Mentions: Figure 5 shows results for the CM10 ProteinChip part of the study of renal function. These plots are similar to those in Figure 1 which were described in Section 3.1 in that they are the results of the chip-to-chip QC. The equivalents figures for these results as Figure 1(A) and Figure 1(B) fail to show any systematic bias according to chip and spot. However, Figure 4(A) is different to the previously described experiment (c.f. Figure 1(C)) in that there are a number of projections of spectra which can be found on the edge of the three dimensional PCs space denoted by this panel of plots. In particular the QC spectra from chips 3, 5, 8, 9, 19 and 27 appear to be on the extremes of the space in all three plots. Additionally, these plots were shown to have Mahalanobis distances significantly different from zero in 6 dimensional PC space (p < 0.05, data not shown). In Figure 5(B) each of these spectra is shown along with the mean spectra formed by taking the mean over all data points from the spectra which make up the reference set (referred to in the legend as the reference spectrum). Spectra 3 and 5 quite clearly show a decrease in intensity to that observed in the reference spectrum in some of the larger peaks in conjunction with an increase in sinusoidal noise in the region between 2 and 4 kDa, making it apparent why these have been flagged by QC. Spectra 8, 9 and 19 are interesting in that they show a possibility of a drift in the calibration of the machine, evident in the larger peaks between 8 and 10 kDa. In spectra 9 and 19 this is exacerbated by a drop in the intensity in the 6–7 kDa region. Spectrum 27 similarly has a decreased intensity in some peaks, but not in the same manner as those in the other examples shown here. This demonstrates the flexibility of the PCA approach to QC identifying many different kinds of aberrant behaviour in the spectra through one device.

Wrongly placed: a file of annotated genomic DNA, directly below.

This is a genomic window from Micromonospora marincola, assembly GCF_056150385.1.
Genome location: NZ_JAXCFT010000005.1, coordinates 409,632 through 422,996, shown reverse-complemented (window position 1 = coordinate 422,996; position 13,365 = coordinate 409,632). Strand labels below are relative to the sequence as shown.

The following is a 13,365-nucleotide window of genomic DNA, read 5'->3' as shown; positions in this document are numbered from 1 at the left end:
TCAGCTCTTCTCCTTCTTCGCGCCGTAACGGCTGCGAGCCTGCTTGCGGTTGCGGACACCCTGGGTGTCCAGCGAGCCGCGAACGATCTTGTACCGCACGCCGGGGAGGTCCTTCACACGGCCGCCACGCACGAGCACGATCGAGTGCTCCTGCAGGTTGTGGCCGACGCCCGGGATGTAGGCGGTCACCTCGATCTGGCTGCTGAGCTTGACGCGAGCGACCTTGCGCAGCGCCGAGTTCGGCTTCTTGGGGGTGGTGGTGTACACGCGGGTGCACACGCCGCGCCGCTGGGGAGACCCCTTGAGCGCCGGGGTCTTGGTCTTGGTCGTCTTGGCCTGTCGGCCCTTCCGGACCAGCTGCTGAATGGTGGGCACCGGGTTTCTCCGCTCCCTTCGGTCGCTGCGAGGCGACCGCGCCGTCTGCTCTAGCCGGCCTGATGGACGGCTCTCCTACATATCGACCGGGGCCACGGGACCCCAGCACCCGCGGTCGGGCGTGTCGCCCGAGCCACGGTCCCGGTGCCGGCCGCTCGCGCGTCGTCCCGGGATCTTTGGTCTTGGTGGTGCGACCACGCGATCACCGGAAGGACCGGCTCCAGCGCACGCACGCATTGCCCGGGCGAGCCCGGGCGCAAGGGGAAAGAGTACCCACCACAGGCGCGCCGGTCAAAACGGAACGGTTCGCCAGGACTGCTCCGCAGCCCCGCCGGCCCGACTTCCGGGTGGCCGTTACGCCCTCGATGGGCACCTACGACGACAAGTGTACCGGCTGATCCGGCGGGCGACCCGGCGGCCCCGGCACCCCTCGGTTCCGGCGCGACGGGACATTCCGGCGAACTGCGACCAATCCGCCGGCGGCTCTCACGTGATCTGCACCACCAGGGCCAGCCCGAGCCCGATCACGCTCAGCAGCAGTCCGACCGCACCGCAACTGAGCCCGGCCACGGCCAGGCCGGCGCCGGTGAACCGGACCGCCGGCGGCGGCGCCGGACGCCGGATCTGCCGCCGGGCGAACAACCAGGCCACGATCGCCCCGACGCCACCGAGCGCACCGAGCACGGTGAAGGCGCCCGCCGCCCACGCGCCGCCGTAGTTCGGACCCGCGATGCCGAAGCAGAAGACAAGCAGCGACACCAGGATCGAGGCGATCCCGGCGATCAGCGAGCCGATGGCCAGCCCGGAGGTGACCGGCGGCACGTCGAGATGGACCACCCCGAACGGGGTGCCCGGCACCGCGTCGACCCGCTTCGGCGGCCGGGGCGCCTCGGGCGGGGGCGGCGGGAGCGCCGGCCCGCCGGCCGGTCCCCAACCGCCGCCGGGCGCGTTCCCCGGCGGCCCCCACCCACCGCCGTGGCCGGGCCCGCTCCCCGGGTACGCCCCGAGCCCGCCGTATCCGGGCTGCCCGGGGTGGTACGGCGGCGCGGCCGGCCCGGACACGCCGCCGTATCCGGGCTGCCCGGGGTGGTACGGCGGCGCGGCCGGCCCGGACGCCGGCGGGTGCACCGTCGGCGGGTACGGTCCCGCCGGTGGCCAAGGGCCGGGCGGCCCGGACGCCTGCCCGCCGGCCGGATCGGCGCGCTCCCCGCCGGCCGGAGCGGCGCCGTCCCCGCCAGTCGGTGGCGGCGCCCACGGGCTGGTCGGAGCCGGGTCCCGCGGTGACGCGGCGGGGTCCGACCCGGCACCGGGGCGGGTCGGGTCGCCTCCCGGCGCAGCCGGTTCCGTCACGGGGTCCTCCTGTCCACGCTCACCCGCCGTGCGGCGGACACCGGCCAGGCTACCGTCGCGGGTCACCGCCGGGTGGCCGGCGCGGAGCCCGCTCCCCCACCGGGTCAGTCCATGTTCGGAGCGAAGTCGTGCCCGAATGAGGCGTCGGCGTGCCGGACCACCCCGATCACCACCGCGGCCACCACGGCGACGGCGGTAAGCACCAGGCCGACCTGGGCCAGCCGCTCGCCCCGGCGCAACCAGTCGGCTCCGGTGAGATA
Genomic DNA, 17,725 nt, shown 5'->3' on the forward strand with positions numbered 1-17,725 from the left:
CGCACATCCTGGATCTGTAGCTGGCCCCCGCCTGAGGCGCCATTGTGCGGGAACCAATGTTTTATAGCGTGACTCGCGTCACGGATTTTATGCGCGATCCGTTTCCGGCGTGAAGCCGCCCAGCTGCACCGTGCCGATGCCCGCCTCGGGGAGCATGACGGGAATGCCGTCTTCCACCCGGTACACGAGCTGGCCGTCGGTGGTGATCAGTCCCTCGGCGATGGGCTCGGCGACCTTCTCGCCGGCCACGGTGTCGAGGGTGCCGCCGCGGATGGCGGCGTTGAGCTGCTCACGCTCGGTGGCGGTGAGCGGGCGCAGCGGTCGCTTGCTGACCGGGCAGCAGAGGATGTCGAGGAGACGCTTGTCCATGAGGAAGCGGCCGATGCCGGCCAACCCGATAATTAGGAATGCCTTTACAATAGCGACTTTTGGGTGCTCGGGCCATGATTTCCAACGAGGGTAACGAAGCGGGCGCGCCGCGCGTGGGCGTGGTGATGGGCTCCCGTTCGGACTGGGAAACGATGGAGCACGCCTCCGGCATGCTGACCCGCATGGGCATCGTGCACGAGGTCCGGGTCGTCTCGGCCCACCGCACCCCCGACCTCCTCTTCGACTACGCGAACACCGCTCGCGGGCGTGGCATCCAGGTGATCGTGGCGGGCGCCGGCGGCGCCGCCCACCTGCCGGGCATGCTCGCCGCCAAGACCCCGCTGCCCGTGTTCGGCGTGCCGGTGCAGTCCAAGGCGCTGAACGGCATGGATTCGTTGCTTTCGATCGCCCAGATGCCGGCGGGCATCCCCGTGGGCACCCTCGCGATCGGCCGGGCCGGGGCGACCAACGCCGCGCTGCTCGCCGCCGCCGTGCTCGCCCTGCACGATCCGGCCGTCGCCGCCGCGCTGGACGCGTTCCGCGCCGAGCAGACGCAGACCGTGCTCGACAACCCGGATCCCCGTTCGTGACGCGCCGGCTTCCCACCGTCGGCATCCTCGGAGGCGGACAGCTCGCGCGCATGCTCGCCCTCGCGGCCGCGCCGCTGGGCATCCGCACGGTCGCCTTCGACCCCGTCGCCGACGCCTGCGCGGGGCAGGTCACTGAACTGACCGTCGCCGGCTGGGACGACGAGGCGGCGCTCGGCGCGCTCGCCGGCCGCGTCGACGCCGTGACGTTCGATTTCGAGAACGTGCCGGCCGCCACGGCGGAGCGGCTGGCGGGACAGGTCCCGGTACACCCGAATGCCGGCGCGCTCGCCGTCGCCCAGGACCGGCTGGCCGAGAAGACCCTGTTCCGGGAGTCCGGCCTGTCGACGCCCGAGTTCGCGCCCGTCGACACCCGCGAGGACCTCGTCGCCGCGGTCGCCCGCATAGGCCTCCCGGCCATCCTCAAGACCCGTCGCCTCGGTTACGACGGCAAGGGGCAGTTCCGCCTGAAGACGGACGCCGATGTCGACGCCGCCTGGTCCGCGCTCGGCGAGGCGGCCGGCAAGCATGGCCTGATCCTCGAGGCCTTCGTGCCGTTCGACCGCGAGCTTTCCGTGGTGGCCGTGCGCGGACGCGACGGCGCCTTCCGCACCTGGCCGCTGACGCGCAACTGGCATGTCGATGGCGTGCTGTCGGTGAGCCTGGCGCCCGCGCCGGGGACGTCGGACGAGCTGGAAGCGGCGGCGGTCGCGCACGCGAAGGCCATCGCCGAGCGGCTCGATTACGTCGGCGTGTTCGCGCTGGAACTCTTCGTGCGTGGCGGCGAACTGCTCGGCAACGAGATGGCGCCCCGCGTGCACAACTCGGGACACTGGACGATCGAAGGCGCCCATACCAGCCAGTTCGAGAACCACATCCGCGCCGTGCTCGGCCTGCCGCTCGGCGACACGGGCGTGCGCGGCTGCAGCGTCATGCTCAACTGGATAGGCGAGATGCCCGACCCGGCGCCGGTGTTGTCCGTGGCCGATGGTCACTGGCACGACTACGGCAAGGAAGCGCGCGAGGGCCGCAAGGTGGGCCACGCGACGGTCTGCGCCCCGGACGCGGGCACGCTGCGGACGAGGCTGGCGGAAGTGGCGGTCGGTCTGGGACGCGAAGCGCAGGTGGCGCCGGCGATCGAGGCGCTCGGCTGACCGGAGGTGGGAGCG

Integrated multi-level quality control for proteomic profiling studies using mass spectrometry.

Cairns DA, Perkins DN, Stanley AJ, Thompson D, Barrett JH, Selby PJ, Banks RE - BMC Bioinformatics (2008)

Selected QC tool output for section of study of patients with different levels of renal function using CM10 ProteinChips. Panel (A) is similar to Figure 1 panel (C). Panel (B) shows the mean spectra obtained from samples in the reference set and also individual spectra which appear to be on the edge of the PC space in the PC plots in panel (A).
© Copyright Policy - open-access
Related In: Results  -  Collection

License
Show All Figures
getmorefigures.php?uid=PMC2657802&req=5

Figure 5: Selected QC tool output for section of study of patients with different levels of renal function using CM10 ProteinChips. Panel (A) is similar to Figure 1 panel (C). Panel (B) shows the mean spectra obtained from samples in the reference set and also individual spectra which appear to be on the edge of the PC space in the PC plots in panel (A).